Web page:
Meanwhile, the Treasury Department was celebrating the fact that 10 banks would be paying back TARP funds--insinuating that the financial system is on stable enough ground that the government could begin backing off.
But the same day that Treasury Secretary Tim Geithner talked up the TARP repayments, TARP Oversight Panel Chair Elizabeth Warren said the so-called stress tests, conducted to determine whether the big banks were on safe financial footing, should be redone.
"The employment numbers for 2009 have already exceeded the harshest scenario considered so far, suggesting that the stress tests should be repeated," Warren's report stated.
THERE WAS just one piece of legislation that didn't go entirely the banks' way--a bill, signed into law by Obama in May, that put some restraints on the out-of-control credit card industry,
The new law bans increases in annual percentage rate interest charges during the first 12 months after opening up an account. Consumers must get 45 days' notice of changes in rates or contracts, and 30 days' notice for account closures. The law also eliminates the notorious practice of "double billing," in which credit card issuers impose finance charges based on balances already paid.
Yet even here, industry lobbyists were able to block changes sought by industry critics. Crucially, there's still no cap on the interest rates that credit card companies can charge.
That's why John Taylor, chief executive of the National Community Reinvestment Coalition, said in a recent interview: "It's the bottom of the ninth, and it's bankers 10, consumers zero. It's like being in a street fight, and you and a few friends just went up against 100 other people, and you're just picking yourself up off the ground. And you're just bloodied."
One reason bank lobbyists have been so successful is that they have convinced Congress to take on financial issues piecemeal, rather than in a single piece of legislation. That way, the lobbyists could focus on one battle at a time.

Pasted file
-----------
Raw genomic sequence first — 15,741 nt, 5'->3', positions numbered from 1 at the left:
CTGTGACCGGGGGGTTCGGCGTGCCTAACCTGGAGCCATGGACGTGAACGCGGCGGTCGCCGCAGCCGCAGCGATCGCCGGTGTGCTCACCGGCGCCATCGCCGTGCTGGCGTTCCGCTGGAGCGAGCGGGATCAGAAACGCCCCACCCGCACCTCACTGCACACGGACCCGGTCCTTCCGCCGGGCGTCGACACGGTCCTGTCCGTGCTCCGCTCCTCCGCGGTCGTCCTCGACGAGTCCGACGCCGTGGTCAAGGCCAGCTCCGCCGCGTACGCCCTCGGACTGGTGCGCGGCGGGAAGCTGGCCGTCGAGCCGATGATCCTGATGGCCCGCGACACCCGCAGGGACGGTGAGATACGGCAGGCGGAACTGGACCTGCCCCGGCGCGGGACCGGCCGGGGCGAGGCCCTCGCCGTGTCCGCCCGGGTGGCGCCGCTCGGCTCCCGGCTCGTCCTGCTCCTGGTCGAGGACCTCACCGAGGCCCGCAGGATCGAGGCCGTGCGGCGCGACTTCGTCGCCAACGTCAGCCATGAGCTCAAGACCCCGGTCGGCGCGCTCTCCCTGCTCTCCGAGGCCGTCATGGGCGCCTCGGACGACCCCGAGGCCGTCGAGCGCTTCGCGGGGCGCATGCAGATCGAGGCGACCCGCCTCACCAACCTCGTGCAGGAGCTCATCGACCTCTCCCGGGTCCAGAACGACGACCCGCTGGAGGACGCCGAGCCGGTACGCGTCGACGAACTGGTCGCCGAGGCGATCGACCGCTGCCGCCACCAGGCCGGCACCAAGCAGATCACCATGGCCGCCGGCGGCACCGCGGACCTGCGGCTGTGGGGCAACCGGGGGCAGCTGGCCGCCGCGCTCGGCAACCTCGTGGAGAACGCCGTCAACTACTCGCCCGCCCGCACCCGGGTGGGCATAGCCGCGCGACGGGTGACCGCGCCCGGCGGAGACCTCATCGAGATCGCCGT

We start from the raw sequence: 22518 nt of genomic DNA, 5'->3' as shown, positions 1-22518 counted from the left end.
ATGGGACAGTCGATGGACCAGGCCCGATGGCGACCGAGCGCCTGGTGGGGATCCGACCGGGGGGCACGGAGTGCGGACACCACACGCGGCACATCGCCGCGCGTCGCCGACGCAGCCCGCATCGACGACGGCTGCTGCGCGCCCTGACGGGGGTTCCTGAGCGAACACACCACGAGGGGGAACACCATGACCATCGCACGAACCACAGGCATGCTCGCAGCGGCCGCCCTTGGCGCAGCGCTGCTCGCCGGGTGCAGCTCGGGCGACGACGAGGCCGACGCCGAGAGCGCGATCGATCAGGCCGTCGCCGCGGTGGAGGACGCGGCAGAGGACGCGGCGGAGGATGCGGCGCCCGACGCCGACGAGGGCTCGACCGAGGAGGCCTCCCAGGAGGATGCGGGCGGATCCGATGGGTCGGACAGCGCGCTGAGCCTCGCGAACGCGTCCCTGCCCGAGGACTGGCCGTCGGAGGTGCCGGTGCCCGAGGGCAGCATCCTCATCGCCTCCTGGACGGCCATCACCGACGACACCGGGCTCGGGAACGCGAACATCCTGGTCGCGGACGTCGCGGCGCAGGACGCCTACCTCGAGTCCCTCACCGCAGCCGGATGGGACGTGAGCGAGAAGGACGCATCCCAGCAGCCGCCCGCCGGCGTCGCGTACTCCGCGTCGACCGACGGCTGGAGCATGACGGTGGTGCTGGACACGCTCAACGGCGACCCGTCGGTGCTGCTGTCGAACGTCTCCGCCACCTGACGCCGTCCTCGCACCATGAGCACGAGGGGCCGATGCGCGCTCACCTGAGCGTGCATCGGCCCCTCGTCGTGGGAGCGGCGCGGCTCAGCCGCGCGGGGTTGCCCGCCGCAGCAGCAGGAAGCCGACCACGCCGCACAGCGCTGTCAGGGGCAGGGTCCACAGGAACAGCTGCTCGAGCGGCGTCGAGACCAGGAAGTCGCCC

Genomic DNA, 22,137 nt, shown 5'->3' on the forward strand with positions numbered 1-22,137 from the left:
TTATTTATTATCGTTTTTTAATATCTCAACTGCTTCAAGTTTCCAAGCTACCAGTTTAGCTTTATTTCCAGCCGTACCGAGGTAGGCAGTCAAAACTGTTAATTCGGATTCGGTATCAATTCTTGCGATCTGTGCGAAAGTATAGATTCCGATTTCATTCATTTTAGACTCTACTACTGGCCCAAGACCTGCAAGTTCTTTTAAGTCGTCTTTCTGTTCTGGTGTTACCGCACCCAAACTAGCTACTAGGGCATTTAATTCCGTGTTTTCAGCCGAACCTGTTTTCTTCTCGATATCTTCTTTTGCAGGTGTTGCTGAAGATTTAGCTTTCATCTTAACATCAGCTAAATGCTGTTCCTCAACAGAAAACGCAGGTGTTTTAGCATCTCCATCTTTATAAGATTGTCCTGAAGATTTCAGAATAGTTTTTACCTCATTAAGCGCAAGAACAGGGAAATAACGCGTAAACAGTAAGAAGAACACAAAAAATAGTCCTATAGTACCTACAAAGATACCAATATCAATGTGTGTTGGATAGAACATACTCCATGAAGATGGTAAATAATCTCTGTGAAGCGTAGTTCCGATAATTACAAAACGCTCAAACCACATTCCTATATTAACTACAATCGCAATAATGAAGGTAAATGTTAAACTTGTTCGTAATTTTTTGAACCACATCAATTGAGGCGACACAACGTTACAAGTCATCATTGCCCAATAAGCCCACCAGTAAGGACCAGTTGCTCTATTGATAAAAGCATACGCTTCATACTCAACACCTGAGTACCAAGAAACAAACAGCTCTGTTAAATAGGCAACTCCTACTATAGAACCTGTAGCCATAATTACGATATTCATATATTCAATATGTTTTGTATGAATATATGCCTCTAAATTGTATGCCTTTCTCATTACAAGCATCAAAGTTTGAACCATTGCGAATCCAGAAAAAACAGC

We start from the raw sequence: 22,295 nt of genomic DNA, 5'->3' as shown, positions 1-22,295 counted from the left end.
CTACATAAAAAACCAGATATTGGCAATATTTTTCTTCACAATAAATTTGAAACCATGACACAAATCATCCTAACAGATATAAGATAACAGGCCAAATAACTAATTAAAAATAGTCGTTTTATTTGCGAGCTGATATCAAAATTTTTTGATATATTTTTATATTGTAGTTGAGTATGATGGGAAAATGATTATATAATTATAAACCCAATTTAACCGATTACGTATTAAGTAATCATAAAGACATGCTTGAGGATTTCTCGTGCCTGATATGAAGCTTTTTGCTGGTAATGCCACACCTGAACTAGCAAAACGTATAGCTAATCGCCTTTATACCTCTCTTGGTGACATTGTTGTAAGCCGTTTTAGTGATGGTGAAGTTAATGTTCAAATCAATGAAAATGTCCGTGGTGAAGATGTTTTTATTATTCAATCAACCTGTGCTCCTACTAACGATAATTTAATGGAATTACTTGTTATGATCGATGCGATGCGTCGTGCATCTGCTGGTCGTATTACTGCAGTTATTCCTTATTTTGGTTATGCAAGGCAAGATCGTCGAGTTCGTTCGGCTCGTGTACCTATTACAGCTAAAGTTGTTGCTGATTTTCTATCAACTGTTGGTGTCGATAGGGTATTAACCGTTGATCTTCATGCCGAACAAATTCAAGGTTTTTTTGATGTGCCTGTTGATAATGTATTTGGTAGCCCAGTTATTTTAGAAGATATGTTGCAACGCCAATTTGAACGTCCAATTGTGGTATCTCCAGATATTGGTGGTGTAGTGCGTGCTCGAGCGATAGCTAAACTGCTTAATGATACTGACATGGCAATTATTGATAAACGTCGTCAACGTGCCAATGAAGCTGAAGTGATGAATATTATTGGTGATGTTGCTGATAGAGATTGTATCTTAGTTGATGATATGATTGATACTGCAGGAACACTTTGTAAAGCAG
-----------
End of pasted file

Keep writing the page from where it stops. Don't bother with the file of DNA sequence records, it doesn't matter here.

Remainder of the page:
And on each bill, they made the case that new rules would restrict credit and jack up interest rates, thereby hurting consumers. Overall, the financial industry spent $42 million in lobbying efforts in the first quarter of 2009--even as many banks were still being bailed out with taxpayer money.
By and large, this tactic has been successful. Scott Talbott, a lobbyist at the Financial Services Roundtable, admitted, "We knew we were going to be up against it. Yeah, we know it was going to be a tough year. And so far, it has not been a tough as expected."
So despite Wall Street's greatest crisis since the 1930s, the banking system is still calling the shots in Washington. Indeed, in a rare moment of candor, Sen. Dick Durbin (D-Ill.) said: "And the banks--hard to believe in a time when we're facing a banking crisis that many of the banks created--are still the most powerful lobby on Capitol Hill. And they frankly own the place."
What's more, the same people move seamlessly back and forth between the corridors of power in finance and politics. Consider the case of Michael Paese, an ex-JP Morgan employee who became the top staffer to Rep. Barney Frank, chair of the House Financial Services Committee--which oversees Wall Street. Last September, Paese bolted to become Goldman Sachs' top lobbyist. There he replaced Mark Patterson, who, in turn, left Goldman Sachs to become chief of staff at the Treasury Department.